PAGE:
Psyonix must have had an faint suspicion that a game about playing football in a car would attract an audience, but the sheer size of Rocket League's audience took everyone by surprise at launch, it seems. VP of Marketing & Communications Jeremy Dunham tells PCGamesN that the team had to "completely rewrite our networking code" to support the 180,000+ players flocking to their servers.
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Only two games currently have more than 180,000 players at daily peak on Steam - Dota 2 and CS:GO. Team Fortress 2 is third with 67,000. Those numbers provide the context for quite how explosive Rocket League's early success was.
"We had to have people 'on-call' all day and all night the first week of release to handle the fact that our servers kept going down for multiplayer and that demand was not decreasing at all," Dunham tells us.
"We had to completely rewrite our networking code to keep up with the huge number of simultaneous players - 180,000+ at our peak."
During the first 24 hours, many players simply couldn't get onto a server to see what all the bonnet-to-ball fuss was about. By no means did that initial negative experience impact Rocket League's long-term audience, though, and perhaps Psyonix's subsequent gesture helped smooth things out: "we also decided to give our players some free in-game items as an apology for the outages."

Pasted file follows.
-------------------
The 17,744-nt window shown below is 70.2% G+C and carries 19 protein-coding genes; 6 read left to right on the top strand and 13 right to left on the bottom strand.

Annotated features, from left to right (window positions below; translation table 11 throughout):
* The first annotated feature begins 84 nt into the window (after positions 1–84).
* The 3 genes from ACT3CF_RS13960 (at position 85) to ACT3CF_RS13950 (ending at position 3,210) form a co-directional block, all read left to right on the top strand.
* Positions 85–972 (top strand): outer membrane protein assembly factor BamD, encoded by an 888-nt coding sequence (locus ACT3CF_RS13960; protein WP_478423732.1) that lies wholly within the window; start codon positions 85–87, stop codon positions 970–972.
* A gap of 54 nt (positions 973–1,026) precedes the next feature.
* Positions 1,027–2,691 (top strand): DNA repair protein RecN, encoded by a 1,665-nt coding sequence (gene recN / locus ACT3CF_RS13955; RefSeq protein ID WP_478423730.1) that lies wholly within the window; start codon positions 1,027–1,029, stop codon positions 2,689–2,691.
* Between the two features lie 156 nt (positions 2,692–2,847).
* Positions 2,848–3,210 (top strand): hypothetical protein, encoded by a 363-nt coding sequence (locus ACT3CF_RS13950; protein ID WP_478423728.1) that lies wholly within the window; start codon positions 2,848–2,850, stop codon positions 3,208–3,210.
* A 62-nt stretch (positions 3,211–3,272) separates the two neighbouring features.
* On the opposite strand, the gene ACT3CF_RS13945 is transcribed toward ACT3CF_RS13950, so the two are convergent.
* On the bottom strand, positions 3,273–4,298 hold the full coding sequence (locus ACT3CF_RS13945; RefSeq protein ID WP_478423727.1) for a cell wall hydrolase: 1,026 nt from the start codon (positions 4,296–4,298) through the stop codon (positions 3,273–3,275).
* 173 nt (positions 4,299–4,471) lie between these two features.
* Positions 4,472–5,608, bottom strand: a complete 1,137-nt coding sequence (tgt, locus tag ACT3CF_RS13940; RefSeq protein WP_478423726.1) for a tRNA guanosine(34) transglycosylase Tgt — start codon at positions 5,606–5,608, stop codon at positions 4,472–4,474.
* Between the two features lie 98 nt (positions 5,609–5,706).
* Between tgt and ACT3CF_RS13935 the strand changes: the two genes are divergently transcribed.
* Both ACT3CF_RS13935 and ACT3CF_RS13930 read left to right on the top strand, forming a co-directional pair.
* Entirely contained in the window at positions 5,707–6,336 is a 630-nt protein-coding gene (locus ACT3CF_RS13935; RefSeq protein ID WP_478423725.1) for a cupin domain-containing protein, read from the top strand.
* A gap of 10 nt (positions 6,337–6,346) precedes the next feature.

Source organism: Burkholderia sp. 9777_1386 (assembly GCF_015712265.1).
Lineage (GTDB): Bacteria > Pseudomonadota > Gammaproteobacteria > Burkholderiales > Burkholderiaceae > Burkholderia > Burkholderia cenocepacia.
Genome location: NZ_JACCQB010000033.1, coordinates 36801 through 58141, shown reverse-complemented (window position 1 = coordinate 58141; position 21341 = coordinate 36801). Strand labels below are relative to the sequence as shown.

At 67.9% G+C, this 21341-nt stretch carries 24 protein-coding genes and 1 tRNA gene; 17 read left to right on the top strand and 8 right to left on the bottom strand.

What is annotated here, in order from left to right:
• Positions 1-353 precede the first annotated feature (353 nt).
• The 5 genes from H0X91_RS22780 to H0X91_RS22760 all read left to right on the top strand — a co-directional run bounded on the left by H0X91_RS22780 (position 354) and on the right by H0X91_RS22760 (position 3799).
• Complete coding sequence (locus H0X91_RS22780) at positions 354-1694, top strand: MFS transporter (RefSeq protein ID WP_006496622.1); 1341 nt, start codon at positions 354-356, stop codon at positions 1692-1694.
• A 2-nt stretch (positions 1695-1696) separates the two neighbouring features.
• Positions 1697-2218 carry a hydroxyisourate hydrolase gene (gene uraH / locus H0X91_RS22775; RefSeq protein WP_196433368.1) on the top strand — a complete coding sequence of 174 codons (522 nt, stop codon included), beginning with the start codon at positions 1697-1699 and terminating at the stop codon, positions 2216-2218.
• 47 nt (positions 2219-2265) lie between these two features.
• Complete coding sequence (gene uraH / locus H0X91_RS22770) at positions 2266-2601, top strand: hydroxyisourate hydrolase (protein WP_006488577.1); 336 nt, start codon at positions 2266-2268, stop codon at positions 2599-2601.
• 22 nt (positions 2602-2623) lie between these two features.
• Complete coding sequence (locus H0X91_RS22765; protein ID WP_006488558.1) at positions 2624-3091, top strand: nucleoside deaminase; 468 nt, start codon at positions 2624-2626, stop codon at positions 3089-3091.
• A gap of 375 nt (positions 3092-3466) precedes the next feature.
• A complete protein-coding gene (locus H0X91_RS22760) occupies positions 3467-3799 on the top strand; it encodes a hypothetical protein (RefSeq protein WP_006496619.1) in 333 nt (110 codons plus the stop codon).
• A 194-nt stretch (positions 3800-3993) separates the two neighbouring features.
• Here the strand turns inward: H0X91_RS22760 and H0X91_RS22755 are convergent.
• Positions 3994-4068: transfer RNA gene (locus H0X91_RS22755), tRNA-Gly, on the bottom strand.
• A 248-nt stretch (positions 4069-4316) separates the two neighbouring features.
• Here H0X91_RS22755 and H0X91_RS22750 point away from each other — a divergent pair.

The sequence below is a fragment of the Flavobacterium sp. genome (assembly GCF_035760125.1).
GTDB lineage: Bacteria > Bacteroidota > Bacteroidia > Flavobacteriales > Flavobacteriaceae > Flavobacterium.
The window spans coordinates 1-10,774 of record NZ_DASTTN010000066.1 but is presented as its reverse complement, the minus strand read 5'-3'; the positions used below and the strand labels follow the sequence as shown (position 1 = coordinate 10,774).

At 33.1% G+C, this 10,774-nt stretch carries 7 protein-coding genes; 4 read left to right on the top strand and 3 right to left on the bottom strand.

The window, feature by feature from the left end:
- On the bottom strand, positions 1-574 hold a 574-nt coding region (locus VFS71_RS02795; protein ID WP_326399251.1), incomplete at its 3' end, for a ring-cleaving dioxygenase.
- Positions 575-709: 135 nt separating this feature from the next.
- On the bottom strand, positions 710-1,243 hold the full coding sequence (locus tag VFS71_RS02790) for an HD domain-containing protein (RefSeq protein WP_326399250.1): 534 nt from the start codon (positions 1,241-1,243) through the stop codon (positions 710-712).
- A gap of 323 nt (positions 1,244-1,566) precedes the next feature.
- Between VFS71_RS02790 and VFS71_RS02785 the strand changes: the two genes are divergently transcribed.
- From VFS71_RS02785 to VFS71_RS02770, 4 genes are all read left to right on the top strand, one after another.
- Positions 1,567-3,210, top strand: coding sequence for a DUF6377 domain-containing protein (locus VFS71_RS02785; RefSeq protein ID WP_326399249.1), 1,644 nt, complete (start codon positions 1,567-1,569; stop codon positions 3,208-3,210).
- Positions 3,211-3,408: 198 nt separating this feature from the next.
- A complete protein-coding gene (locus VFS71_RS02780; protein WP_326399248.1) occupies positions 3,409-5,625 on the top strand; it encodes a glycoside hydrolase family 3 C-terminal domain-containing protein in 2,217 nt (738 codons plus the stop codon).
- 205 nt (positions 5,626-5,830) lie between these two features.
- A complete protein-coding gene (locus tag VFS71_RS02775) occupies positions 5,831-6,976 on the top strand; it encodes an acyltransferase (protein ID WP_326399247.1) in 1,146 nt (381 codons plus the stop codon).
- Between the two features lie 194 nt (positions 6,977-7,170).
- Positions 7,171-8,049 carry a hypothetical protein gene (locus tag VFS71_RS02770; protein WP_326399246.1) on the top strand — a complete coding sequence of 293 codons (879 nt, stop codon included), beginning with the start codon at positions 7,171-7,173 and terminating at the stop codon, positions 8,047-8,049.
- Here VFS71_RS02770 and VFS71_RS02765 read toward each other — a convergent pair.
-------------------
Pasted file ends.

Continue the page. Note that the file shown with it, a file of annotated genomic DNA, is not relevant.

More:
After the first week or so, Dunham continues, the team "managed to get into a routine where we could go to sleep again, and from that point forward, we started solidifying our plans to support the game the best we could."
That support has yielded a sizeable amount of free DLC, and an upcoming update which includes 'mutators' - explosive balls and moon gravity are just around the corner.